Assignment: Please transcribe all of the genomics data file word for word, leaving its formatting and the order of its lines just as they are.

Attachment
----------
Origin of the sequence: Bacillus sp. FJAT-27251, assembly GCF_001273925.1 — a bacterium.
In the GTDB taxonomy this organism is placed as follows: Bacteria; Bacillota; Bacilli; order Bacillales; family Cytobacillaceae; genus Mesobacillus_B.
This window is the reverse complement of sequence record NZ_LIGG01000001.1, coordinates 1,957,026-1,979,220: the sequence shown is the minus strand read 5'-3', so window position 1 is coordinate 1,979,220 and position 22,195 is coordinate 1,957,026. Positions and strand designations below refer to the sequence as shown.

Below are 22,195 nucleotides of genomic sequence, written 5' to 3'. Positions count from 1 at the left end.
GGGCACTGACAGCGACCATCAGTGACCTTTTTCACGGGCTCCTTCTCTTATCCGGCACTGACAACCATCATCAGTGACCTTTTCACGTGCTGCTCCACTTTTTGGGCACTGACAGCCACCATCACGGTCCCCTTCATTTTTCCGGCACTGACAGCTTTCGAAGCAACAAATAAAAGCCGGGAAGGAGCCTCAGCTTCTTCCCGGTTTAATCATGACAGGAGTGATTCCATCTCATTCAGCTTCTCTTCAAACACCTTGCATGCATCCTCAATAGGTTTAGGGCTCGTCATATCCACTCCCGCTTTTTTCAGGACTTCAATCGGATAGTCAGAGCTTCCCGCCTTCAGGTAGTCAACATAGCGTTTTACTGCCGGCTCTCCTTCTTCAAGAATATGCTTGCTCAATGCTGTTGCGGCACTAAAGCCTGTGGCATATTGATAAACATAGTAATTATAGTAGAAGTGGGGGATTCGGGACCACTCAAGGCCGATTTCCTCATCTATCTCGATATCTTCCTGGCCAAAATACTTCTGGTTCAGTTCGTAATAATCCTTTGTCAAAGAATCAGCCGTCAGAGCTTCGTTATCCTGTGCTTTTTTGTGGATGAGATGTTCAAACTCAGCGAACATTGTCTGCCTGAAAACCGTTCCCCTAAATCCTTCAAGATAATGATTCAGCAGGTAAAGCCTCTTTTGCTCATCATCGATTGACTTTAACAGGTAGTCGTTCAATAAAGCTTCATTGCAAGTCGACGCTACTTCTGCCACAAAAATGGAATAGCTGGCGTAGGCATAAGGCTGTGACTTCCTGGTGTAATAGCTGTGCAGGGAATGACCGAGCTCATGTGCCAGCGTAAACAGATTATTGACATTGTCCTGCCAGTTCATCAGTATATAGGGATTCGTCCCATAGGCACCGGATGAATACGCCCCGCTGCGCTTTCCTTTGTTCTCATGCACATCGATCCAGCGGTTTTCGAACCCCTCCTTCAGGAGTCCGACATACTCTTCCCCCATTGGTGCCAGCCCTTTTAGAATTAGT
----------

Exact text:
Origin of the sequence: Bacillus sp. FJAT-27251, assembly GCF_001273925.1 — a bacterium.
In the GTDB taxonomy this organism is placed as follows: Bacteria; Bacillota; Bacilli; order Bacillales; family Cytobacillaceae; genus Mesobacillus_B.
This window is the reverse complement of sequence record NZ_LIGG01000001.1, coordinates 1,957,026-1,979,220: the sequence shown is the minus strand read 5'-3', so window position 1 is coordinate 1,979,220 and position 22,195 is coordinate 1,957,026. Positions and strand designations below refer to the sequence as shown.

Below are 22,195 nucleotides of genomic sequence, written 5' to 3'. Positions count from 1 at the left end.
GGGCACTGACAGCGACCATCAGTGACCTTTTTCACGGGCTCCTTCTCTTATCCGGCACTGACAACCATCATCAGTGACCTTTTCACGTGCTGCTCCACTTTTTGGGCACTGACAGCCACCATCACGGTCCCCTTCATTTTTCCGGCACTGACAGCTTTCGAAGCAACAAATAAAAGCCGGGAAGGAGCCTCAGCTTCTTCCCGGTTTAATCATGACAGGAGTGATTCCATCTCATTCAGCTTCTCTTCAAACACCTTGCATGCATCCTCAATAGGTTTAGGGCTCGTCATATCCACTCCCGCTTTTTTCAGGACTTCAATCGGATAGTCAGAGCTTCCCGCCTTCAGGTAGTCAACATAGCGTTTTACTGCCGGCTCTCCTTCTTCAAGAATATGCTTGCTCAATGCTGTTGCGGCACTAAAGCCTGTGGCATATTGATAAACATAGTAATTATAGTAGAAGTGGGGGATTCGGGACCACTCAAGGCCGATTTCCTCATCTATCTCGATATCTTCCTGGCCAAAATACTTCTGGTTCAGTTCGTAATAATCCTTTGTCAAAGAATCAGCCGTCAGAGCTTCGTTATCCTGTGCTTTTTTGTGGATGAGATGTTCAAACTCAGCGAACATTGTCTGCCTGAAAACCGTTCCCCTAAATCCTTCAAGATAATGATTCAGCAGGTAAAGCCTCTTTTGCTCATCATCGATTGACTTTAACAGGTAGTCGTTCAATAAAGCTTCATTGCAAGTCGACGCTACTTCTGCCACAAAAATGGAATAGCTGGCGTAGGCATAAGGCTGTGACTTCCTGGTGTAATAGCTGTGCAGGGAATGACCGAGCTCATGTGCCAGCGTAAACAGATTATTGACATTGTCCTGCCAGTTCATCAGTATATAGGGATTCGTCCCATAGGCACCGGATGAATACGCCCCGCTGCGCTTTCCTTTGTTCTCATGCACATCGATCCAGCGGTTTTCGAACCCCTCCTTCAGGAGTCCGACATACTCTTCCCCCATTGGTGCCAGCCCTTTTAGAATTAGT